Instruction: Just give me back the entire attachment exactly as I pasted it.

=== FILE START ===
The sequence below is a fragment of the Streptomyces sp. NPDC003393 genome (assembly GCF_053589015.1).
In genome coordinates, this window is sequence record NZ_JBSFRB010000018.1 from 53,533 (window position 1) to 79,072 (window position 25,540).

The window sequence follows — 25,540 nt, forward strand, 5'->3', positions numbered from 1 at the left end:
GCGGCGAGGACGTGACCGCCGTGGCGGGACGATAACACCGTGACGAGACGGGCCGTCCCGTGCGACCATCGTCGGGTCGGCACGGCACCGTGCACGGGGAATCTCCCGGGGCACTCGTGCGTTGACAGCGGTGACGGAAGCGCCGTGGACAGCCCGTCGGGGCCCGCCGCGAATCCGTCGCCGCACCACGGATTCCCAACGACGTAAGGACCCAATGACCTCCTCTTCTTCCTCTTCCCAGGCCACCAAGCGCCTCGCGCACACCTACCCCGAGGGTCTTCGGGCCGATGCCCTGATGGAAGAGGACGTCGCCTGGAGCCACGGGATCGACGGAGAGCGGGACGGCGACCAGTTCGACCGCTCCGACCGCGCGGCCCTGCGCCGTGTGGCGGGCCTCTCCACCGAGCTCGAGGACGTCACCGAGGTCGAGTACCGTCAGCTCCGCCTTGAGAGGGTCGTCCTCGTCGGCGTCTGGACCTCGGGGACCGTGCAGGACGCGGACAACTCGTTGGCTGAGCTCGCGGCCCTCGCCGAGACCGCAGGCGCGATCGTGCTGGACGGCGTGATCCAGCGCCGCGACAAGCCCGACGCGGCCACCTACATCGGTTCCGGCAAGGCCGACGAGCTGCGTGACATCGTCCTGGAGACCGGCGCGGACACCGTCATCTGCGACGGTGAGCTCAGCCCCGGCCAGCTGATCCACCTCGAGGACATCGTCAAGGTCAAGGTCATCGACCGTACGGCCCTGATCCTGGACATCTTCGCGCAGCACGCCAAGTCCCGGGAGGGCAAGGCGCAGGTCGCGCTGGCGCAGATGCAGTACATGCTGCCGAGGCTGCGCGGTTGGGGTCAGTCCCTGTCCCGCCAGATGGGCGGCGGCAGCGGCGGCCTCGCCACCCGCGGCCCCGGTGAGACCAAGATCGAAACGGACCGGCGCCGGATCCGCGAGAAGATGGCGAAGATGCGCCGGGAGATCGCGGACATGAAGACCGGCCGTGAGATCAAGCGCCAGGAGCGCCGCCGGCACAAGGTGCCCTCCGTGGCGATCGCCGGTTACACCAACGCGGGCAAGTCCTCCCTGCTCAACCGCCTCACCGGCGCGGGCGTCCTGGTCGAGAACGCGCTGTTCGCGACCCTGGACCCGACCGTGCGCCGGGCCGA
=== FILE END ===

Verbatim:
The sequence below is a fragment of the Streptomyces sp. NPDC003393 genome (assembly GCF_053589015.1).
In genome coordinates, this window is sequence record NZ_JBSFRB010000018.1 from 53,533 (window position 1) to 79,072 (window position 25,540).

The window sequence follows — 25,540 nt, forward strand, 5'->3', positions numbered from 1 at the left end:
GCGGCGAGGACGTGACCGCCGTGGCGGGACGATAACACCGTGACGAGACGGGCCGTCCCGTGCGACCATCGTCGGGTCGGCACGGCACCGTGCACGGGGAATCTCCCGGGGCACTCGTGCGTTGACAGCGGTGACGGAAGCGCCGTGGACAGCCCGTCGGGGCCCGCCGCGAATCCGTCGCCGCACCACGGATTCCCAACGACGTAAGGACCCAATGACCTCCTCTTCTTCCTCTTCCCAGGCCACCAAGCGCCTCGCGCACACCTACCCCGAGGGTCTTCGGGCCGATGCCCTGATGGAAGAGGACGTCGCCTGGAGCCACGGGATCGACGGAGAGCGGGACGGCGACCAGTTCGACCGCTCCGACCGCGCGGCCCTGCGCCGTGTGGCGGGCCTCTCCACCGAGCTCGAGGACGTCACCGAGGTCGAGTACCGTCAGCTCCGCCTTGAGAGGGTCGTCCTCGTCGGCGTCTGGACCTCGGGGACCGTGCAGGACGCGGACAACTCGTTGGCTGAGCTCGCGGCCCTCGCCGAGACCGCAGGCGCGATCGTGCTGGACGGCGTGATCCAGCGCCGCGACAAGCCCGACGCGGCCACCTACATCGGTTCCGGCAAGGCCGACGAGCTGCGTGACATCGTCCTGGAGACCGGCGCGGACACCGTCATCTGCGACGGTGAGCTCAGCCCCGGCCAGCTGATCCACCTCGAGGACATCGTCAAGGTCAAGGTCATCGACCGTACGGCCCTGATCCTGGACATCTTCGCGCAGCACGCCAAGTCCCGGGAGGGCAAGGCGCAGGTCGCGCTGGCGCAGATGCAGTACATGCTGCCGAGGCTGCGCGGTTGGGGTCAGTCCCTGTCCCGCCAGATGGGCGGCGGCAGCGGCGGCCTCGCCACCCGCGGCCCCGGTGAGACCAAGATCGAAACGGACCGGCGCCGGATCCGCGAGAAGATGGCGAAGATGCGCCGGGAGATCGCGGACATGAAGACCGGCCGTGAGATCAAGCGCCAGGAGCGCCGCCGGCACAAGGTGCCCTCCGTGGCGATCGCCGGTTACACCAACGCGGGCAAGTCCTCCCTGCTCAACCGCCTCACCGGCGCGGGCGTCCTGGTCGAGAACGCGCTGTTCGCGACCCTGGACCCGACCGTGCGCCGGGCCGA